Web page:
Rebel Velingkar returns to RSS fold. What does this mean for post-poll Goa?
The GSM even contested the elections. But now, days before the results are to be announced, Velingkar has decided to dissolve his breakaway faction, the Goa Prant, and announced his decision to rejoin the parent organisation – the RSS.
The move has baffled political pundits, who have been left wondering why Velingkar made such a move just before the results. While Velingkar claimed that he and those who were part of the breakaway faction always belonged to the RSS, questions are being raised whether a deal has been reached between Velingkar and the RSS over the Medium of Instruction (MoI) issue.
Assurances on core issue?
Earlier in 2016, Velingkar and his supporters accused the BJP leadership, particularly Chief Minister Laxmikant Parsekar, for not ceding to their demand of providing education in schools in regional languages, and withdrawal of grants to English-medium schools in Goa. After being snubbed by the BJP, Velingkar, along with hundreds of his supporters, broke away to form the Goa Prant.
“The Goa Prant was a Special Purpose Vehicle (SPV) created to teach BJP a lesson that it can no longer take the RSS for granted. Once that purpose was served, we were back to where we belong. We will always be RSS, even if we are with them or not,” said former North Goa district head Krishnaraj Sukerkar.
Sukerkar and Velingkar have begun visiting the shakha to 'salute the saffron flag'. “We had been telling them not to antagonise the RSS, and yet they continued to do so over the MoI issue. This led to the creation of Goa Prant and GSM,” Sukerkar added.
On the question of what happens to the GSM, Sukerkar said it will continue to exist, and that it is now an independent political body with no one from the RSS involved in its decision-making process. “If it doesn't manage to win any seats, then it could be dissolved, but we have no say in it. The purpose for which it was created has been fulfilled,” he said.
Sukerkar, however, didn't divulge any details about what made them return to the parent body, and claimed they got no assurances from anybody about anything.
However, a senior BJP leader from the state told Catch that some sort of assurances have been given to Velingkar and his team. He went on to claim that the consensus was reached after the intervention of senior RSS leaders from Nagpur.
Jumping the gun
Meanwhile, an independent candidate, considered close to the RSS, said Velingkar had jumped the gun, and should have waited for the results before making his return. “How can one bank only on assurances? They should have waited for the BJP to form the government, and see whether they stick to their word. If they had been away from the RSS for so long, they could have easily waited till the results were announced,” he added.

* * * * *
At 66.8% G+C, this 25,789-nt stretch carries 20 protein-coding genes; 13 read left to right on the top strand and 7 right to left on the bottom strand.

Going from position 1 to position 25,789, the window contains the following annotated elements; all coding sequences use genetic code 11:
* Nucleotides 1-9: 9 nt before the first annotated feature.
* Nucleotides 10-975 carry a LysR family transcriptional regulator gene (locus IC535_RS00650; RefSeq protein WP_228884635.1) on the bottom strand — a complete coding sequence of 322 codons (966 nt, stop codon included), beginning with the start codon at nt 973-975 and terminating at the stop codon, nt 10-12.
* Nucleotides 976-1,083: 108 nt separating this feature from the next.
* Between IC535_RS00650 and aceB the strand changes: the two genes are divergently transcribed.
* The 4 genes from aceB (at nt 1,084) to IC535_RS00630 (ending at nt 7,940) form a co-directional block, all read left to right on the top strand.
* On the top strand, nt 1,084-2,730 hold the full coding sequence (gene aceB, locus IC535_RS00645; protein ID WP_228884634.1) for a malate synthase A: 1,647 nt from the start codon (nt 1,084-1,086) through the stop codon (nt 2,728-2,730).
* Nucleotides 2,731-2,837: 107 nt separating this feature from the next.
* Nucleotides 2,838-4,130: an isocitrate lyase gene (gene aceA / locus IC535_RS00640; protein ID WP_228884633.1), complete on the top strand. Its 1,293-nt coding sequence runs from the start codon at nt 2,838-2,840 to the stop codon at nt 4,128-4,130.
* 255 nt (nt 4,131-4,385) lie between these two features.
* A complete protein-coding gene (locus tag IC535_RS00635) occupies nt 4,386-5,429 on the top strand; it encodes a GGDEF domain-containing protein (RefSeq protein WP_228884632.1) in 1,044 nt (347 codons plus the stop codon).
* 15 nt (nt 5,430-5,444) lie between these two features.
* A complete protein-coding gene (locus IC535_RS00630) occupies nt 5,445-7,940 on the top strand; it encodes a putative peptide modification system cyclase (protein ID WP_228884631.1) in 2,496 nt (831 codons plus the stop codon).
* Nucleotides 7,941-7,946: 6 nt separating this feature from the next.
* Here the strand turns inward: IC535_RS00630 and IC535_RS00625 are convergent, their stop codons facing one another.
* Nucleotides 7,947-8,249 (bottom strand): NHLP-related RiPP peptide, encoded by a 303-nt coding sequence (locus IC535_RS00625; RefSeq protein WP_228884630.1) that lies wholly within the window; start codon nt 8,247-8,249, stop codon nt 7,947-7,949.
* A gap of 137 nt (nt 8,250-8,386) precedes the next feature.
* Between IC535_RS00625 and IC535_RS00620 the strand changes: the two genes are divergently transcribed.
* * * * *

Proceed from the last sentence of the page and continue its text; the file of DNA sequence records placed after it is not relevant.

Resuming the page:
According to this candidate, Velingkar and company were now in no position to bargain, and could no longer threaten either the RSS or BJP.
However, Sukerkar strongly disagreed with this argument, and claimed they were always part of the RSS. “Now they (BJP) know that RSS can't and shouldn't be taken lightly. If they don't listen to us, we can remind them what we are capable of,” he said.
Has Velingkar cost BJP?
Sukerkar believes that GSM has been able to eat into the BJP's vote bank, which could also turn out to be the deciding factor when the results are announced. Echoing his views, a senior BJP leader claimed that GSM contesting polls would certainly hurt the BJP, but to what extent, he was not sure.
Adding to the BJP's woes, a resurgent Maharashtrawadi Gomantak Party (MGP) could spoil its chances of retaining in the state. “BJP might end up losing three to four seats because of the MGP. The tally could go even higher. This division of votes could be a certain advantage for our opponents,” said the BJP leader.
Meanwhile, MGP's Sudin Ramkrishna Dhavalikar, who was a minister in the Parsekar government and was sacked just before the polls, claimed that Velingkar's decision to rejoin the RSS was his personal decision. The MGP, Velingkar's GSM and the Shiv Sena had formed a 'grand alliance' before the polls, and decided to make MoI their poll plank.
“It is good that they came and helped the MGP, but we are the oldest party in Goa. We ruled the state for 17 years, so we do not depend on any individual or organisation. However, what impact the GSM would have on the results can't be predicted,” he said, adding that Velingkar was an old RSS hand and his return was a personal decision.
The results of the Goa Assembly elections are to be announced on 11 March, and there is no clear frontrunner in the race. It is for this reason that Sukerkar claims: “I have been watching Goa elections for decades, and frankly, it is for the first time that no one can predict anything.”